##How to do recursion with lower-case omega##
...
##Generalizing##
In general, a **fixed point** of a function f is a value *x* such that f`Ψ`

. That is, some function that returns, for any expression `f` we give it as argument, a fixed point for `f`. In other words:
`Ψ f <~~> f (Ψ f)`

Then applying `Ψ`

to the "starting formula" displayed above would give us our fixed point `X` for the starting formula:
`Ψ (\self (\lst. (isempty lst) zero (add one (self (extract-tail lst))) ))`

And this is the fully general strategy for
defining recursive functions in the lambda calculus. You begin with a "body formula":
...self...
containing free occurrences of `self` that you treat as being equivalent to the body formula itself. In the case we're considering, that was:
\lst. (isempty lst) zero (add one (self (extract-tail lst)))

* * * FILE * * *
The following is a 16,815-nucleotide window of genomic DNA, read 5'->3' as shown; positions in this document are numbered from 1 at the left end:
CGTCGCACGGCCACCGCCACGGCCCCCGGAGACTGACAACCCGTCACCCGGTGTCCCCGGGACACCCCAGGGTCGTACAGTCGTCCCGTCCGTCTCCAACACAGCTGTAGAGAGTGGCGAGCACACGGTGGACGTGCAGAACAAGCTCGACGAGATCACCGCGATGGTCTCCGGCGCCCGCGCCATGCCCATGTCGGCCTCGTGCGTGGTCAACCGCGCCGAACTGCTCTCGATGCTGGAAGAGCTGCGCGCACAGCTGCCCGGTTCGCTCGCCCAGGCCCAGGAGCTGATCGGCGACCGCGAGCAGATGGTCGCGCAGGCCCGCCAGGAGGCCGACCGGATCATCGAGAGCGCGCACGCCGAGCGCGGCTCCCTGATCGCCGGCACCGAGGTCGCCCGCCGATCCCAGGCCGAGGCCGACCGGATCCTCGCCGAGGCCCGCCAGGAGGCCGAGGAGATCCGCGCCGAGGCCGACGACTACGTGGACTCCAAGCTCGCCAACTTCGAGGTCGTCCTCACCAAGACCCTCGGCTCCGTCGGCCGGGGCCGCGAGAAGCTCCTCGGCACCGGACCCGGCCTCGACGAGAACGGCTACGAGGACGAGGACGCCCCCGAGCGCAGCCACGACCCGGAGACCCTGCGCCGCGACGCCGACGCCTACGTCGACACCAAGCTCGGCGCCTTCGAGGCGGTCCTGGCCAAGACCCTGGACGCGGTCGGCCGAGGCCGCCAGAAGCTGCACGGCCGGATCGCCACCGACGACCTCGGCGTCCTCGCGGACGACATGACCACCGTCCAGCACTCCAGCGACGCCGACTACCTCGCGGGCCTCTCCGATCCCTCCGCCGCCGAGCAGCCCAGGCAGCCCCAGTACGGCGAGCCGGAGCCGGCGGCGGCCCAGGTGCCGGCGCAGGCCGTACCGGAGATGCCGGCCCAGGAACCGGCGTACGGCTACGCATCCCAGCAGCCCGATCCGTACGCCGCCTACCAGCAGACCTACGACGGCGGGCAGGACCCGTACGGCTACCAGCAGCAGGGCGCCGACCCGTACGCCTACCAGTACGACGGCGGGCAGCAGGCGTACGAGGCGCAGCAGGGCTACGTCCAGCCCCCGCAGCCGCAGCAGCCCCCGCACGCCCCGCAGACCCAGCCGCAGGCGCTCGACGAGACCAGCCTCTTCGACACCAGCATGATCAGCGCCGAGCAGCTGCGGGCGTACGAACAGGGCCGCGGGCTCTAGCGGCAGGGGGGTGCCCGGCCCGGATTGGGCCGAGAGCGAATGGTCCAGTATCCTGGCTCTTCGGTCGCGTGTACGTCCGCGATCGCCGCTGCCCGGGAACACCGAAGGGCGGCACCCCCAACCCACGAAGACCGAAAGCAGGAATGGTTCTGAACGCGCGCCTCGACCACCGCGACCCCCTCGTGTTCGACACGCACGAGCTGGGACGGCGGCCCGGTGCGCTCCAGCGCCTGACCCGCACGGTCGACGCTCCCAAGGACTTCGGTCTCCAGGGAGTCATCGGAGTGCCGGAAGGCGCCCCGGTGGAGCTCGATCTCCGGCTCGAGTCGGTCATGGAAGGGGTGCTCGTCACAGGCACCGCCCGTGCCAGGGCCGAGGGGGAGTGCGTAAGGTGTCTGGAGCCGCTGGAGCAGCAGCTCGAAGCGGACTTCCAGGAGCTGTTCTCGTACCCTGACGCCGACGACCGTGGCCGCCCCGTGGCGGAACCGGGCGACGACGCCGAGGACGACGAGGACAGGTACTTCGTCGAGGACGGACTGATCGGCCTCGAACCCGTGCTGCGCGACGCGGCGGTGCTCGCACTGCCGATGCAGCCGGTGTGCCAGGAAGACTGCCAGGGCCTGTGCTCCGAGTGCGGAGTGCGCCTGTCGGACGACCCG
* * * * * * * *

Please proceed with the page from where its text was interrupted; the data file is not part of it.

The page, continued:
You bind the free occurrence of `self` as: `\self. body`. And then you generate a fixed point for this larger expression:
`Ψ (\self. body)`

using some fixed-point combinator `Ψ`

.
Isn't that cool?
##Okay, then give me a fixed-point combinator, already!##
Many fixed-point combinators have been discovered. (And given a fixed-point combinators, there are ways to use it as a model to build infinitely many more, non-equivalent fixed-point combinators.)
Two of the simplest:
```
Θ′ ≡ (\u f. f (\n. u u f n)) (\u f. f (\n. u u f n))
Y′ ≡ \f. (\u. f (\n. u u n)) (\u. f (\n. u u n))
```

Θ′ has the advantage that `f (Θ′ f)`

really *reduces to* `Θ′ f`

. `f (Y′ f)`

is only convertible with `Y′ f`

; that is, there's a common formula they both reduce to. For most purposes, though, either will do.
You may notice that both of these formulas have eta-redexes inside them: why can't we simplify the two `\n. u u f n` inside `Θ′`

to just `u u f`? And similarly for `Y′`

?
Indeed you can, getting the simpler:
```
Θ ≡ (\u f. f (u u f)) (\u f. f (u u f))
Y ≡ \f. (\u. f (u u)) (\u. f (u u))
```

I stated the more complex formulas for the following reason: in a language whose evaluation order is *call-by-value*, the evaluation of `Θ (\self. body)`

and `Y (\self. body)` will in general not terminate. But evaluation of the eta-unreduced primed versions will.